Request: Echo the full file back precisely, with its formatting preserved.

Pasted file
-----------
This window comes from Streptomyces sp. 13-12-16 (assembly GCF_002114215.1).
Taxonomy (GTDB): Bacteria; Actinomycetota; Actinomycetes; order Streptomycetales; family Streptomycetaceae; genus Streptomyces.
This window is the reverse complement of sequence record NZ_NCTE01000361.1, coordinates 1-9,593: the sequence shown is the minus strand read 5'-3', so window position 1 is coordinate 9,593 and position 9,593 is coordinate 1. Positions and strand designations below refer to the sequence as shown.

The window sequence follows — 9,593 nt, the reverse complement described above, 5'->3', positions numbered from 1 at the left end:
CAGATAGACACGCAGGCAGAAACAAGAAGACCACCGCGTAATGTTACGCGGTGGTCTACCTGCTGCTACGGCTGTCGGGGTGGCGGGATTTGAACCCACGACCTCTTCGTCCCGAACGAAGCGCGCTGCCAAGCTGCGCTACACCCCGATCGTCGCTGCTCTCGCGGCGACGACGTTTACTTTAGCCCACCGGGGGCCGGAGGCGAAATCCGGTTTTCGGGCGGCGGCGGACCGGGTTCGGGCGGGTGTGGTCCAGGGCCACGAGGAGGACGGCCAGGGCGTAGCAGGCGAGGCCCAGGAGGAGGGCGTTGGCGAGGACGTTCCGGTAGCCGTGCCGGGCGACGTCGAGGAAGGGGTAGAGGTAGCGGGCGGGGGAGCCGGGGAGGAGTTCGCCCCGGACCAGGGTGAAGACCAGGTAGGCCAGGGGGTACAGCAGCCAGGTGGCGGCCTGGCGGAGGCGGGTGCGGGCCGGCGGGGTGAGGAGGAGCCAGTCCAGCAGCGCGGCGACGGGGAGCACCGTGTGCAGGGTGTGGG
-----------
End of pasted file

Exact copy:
This window comes from Streptomyces sp. 13-12-16 (assembly GCF_002114215.1).
Taxonomy (GTDB): Bacteria; Actinomycetota; Actinomycetes; order Streptomycetales; family Streptomycetaceae; genus Streptomyces.
This window is the reverse complement of sequence record NZ_NCTE01000361.1, coordinates 1-9,593: the sequence shown is the minus strand read 5'-3', so window position 1 is coordinate 9,593 and position 9,593 is coordinate 1. Positions and strand designations below refer to the sequence as shown.

The window sequence follows — 9,593 nt, the reverse complement described above, 5'->3', positions numbered from 1 at the left end:
CAGATAGACACGCAGGCAGAAACAAGAAGACCACCGCGTAATGTTACGCGGTGGTCTACCTGCTGCTACGGCTGTCGGGGTGGCGGGATTTGAACCCACGACCTCTTCGTCCCGAACGAAGCGCGCTGCCAAGCTGCGCTACACCCCGATCGTCGCTGCTCTCGCGGCGACGACGTTTACTTTAGCCCACCGGGGGCCGGAGGCGAAATCCGGTTTTCGGGCGGCGGCGGACCGGGTTCGGGCGGGTGTGGTCCAGGGCCACGAGGAGGACGGCCAGGGCGTAGCAGGCGAGGCCCAGGAGGAGGGCGTTGGCGAGGACGTTCCGGTAGCCGTGCCGGGCGACGTCGAGGAAGGGGTAGAGGTAGCGGGCGGGGGAGCCGGGGAGGAGTTCGCCCCGGACCAGGGTGAAGACCAGGTAGGCCAGGGGGTACAGCAGCCAGGTGGCGGCCTGGCGGAGGCGGGTGCGGGCCGGCGGGGTGAGGAGGAGCCAGTCCAGCAGCGCGGCGACGGGGAGCACCGTGTGCAGGGTGTGGG